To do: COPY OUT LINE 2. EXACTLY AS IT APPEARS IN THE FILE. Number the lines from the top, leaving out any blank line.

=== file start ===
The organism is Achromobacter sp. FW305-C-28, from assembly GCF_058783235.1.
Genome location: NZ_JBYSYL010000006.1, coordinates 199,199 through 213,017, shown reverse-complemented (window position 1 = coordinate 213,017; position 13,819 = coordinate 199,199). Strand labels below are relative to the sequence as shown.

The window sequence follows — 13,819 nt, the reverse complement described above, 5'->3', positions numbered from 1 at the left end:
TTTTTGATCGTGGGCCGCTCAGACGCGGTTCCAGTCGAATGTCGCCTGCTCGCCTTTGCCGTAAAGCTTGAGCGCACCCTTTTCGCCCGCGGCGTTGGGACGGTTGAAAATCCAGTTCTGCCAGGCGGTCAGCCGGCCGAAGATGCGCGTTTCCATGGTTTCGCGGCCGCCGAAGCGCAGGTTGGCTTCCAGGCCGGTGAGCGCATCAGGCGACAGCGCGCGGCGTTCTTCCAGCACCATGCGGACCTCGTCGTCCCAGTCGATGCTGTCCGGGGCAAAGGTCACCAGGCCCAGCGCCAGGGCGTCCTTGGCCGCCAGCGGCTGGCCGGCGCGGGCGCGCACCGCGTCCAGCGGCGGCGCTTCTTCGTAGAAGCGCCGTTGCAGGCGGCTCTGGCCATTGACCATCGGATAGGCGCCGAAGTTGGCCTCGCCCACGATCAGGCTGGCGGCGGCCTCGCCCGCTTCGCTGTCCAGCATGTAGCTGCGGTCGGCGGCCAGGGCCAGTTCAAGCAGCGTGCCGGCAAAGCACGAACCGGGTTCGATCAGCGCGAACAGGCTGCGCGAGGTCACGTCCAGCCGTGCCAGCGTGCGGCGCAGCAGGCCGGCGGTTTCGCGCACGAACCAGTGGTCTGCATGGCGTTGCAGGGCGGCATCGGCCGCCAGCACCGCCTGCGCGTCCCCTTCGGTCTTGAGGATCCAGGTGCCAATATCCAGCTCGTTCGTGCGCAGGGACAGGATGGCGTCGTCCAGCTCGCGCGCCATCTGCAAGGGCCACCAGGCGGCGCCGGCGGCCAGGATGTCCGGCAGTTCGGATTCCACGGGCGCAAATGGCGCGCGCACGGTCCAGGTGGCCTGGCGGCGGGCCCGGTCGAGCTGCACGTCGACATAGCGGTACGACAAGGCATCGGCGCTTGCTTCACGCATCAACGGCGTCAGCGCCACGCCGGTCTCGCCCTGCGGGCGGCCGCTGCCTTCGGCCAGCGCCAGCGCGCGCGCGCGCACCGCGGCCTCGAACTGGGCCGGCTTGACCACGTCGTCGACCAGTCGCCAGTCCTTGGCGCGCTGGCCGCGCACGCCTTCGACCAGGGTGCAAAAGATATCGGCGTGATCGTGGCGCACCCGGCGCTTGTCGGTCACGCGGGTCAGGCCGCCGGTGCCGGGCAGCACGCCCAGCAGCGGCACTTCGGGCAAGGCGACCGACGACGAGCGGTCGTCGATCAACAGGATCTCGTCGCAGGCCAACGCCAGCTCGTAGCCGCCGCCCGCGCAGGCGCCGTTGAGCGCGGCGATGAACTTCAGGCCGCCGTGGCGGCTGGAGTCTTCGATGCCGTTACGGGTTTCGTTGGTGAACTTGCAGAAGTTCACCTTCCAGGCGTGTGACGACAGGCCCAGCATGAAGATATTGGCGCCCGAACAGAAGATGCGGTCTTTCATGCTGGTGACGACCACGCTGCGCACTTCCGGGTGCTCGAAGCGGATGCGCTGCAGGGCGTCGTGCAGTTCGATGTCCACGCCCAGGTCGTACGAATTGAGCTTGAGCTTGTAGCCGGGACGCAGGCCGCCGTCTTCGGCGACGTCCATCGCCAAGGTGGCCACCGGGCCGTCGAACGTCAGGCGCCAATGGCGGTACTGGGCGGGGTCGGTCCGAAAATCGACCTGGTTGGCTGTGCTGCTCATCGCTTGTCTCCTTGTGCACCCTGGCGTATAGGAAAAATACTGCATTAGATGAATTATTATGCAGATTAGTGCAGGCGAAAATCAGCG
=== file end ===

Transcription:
Genome location: NZ_JBYSYL010000006.1, coordinates 199,199 through 213,017, shown reverse-complemented (window position 1 = coordinate 213,017; position 13,819 = coordinate 199,199). Strand labels below are relative to the sequence as shown.